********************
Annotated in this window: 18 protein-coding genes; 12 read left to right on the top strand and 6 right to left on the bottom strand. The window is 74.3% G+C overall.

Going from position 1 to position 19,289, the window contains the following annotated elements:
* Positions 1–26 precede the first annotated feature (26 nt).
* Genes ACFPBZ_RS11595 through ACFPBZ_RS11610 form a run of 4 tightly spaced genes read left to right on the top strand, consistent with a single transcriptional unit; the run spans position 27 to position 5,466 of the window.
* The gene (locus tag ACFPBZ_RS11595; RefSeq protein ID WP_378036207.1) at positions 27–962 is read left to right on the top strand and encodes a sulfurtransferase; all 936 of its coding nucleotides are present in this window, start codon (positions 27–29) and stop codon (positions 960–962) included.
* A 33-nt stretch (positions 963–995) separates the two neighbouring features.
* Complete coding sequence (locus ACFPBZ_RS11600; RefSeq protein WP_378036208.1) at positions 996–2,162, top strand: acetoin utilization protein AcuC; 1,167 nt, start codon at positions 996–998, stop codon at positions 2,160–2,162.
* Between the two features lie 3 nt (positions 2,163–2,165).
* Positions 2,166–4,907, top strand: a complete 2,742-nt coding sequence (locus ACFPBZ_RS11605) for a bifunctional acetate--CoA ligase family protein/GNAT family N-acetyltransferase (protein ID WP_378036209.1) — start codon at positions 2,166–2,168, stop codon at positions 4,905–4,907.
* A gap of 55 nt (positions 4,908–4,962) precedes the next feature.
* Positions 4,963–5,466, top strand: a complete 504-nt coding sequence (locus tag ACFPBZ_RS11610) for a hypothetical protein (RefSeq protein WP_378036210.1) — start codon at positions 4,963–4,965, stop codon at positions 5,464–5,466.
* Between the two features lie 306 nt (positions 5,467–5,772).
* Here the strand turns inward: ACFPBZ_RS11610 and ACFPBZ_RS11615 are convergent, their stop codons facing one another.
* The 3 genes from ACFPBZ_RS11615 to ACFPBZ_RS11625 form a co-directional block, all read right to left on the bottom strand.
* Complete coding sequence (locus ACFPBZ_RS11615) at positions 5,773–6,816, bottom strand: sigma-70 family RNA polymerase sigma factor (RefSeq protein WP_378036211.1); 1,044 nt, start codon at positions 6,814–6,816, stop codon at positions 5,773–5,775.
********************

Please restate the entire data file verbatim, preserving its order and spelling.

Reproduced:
Annotated in this window: 18 protein-coding genes; 12 read left to right on the top strand and 6 right to left on the bottom strand. The window is 74.3% G+C overall.

Going from position 1 to position 19,289, the window contains the following annotated elements:
* Positions 1–26 precede the first annotated feature (26 nt).
* Genes ACFPBZ_RS11595 through ACFPBZ_RS11610 form a run of 4 tightly spaced genes read left to right on the top strand, consistent with a single transcriptional unit; the run spans position 27 to position 5,466 of the window.
* The gene (locus tag ACFPBZ_RS11595; RefSeq protein ID WP_378036207.1) at positions 27–962 is read left to right on the top strand and encodes a sulfurtransferase; all 936 of its coding nucleotides are present in this window, start codon (positions 27–29) and stop codon (positions 960–962) included.
* A 33-nt stretch (positions 963–995) separates the two neighbouring features.
* Complete coding sequence (locus ACFPBZ_RS11600; RefSeq protein WP_378036208.1) at positions 996–2,162, top strand: acetoin utilization protein AcuC; 1,167 nt, start codon at positions 996–998, stop codon at positions 2,160–2,162.
* Between the two features lie 3 nt (positions 2,163–2,165).
* Positions 2,166–4,907, top strand: a complete 2,742-nt coding sequence (locus ACFPBZ_RS11605) for a bifunctional acetate--CoA ligase family protein/GNAT family N-acetyltransferase (protein ID WP_378036209.1) — start codon at positions 2,166–2,168, stop codon at positions 4,905–4,907.
* A gap of 55 nt (positions 4,908–4,962) precedes the next feature.
* Positions 4,963–5,466, top strand: a complete 504-nt coding sequence (locus tag ACFPBZ_RS11610) for a hypothetical protein (RefSeq protein WP_378036210.1) — start codon at positions 4,963–4,965, stop codon at positions 5,464–5,466.
* Between the two features lie 306 nt (positions 5,467–5,772).
* Here the strand turns inward: ACFPBZ_RS11610 and ACFPBZ_RS11615 are convergent, their stop codons facing one another.
* The 3 genes from ACFPBZ_RS11615 to ACFPBZ_RS11625 form a co-directional block, all read right to left on the bottom strand.
* Complete coding sequence (locus ACFPBZ_RS11615) at positions 5,773–6,816, bottom strand: sigma-70 family RNA polymerase sigma factor (RefSeq protein WP_378036211.1); 1,044 nt, start codon at positions 6,814–6,816, stop codon at positions 5,773–5,775.